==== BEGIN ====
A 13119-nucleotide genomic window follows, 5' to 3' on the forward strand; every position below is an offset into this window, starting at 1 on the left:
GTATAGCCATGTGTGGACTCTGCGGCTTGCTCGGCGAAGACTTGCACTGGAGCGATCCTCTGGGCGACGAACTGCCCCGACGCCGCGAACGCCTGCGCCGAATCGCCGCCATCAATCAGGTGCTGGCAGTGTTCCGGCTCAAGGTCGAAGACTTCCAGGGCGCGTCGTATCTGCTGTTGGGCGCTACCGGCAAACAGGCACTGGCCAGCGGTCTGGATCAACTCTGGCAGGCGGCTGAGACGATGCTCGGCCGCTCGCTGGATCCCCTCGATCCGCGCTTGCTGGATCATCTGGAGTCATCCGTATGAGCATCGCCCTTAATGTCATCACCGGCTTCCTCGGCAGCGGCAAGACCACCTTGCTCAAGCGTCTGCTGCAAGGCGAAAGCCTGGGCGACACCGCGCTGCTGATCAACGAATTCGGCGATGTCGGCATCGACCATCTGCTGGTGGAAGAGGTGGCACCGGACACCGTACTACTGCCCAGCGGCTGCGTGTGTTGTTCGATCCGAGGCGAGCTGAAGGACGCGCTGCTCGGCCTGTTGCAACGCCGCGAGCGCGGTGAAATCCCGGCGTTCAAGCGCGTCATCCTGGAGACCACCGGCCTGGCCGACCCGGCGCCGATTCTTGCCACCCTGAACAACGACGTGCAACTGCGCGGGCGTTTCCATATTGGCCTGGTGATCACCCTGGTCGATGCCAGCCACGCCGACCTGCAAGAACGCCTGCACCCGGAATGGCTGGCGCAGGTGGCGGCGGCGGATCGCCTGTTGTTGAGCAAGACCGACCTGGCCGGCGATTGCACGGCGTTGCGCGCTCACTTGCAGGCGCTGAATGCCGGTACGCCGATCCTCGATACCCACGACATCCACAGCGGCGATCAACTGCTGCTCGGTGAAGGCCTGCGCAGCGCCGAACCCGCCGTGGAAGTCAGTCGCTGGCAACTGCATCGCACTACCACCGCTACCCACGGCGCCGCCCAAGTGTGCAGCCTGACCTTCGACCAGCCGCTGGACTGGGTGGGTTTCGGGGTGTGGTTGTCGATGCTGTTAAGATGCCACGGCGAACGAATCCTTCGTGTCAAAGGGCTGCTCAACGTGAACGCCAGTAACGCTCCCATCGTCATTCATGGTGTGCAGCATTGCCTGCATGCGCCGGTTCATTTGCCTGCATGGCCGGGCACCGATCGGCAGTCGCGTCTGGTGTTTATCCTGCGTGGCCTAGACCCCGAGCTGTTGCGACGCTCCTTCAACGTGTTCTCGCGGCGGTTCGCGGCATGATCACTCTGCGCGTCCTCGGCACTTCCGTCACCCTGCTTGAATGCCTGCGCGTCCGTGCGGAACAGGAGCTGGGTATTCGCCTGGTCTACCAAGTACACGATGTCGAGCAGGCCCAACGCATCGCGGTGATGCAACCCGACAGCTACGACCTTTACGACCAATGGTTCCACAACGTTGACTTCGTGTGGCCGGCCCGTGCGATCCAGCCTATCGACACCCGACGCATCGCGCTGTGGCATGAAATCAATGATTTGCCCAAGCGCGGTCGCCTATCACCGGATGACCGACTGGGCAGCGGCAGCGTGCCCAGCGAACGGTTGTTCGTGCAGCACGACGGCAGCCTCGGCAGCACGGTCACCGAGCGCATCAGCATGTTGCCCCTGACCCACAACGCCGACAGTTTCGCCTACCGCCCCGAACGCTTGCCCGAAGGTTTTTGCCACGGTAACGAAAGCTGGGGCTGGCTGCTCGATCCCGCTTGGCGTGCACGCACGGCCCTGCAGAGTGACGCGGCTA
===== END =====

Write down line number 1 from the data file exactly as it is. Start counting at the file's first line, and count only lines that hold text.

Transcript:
A 13119-nucleotide genomic window follows, 5' to 3' on the forward strand; every position below is an offset into this window, starting at 1 on the left: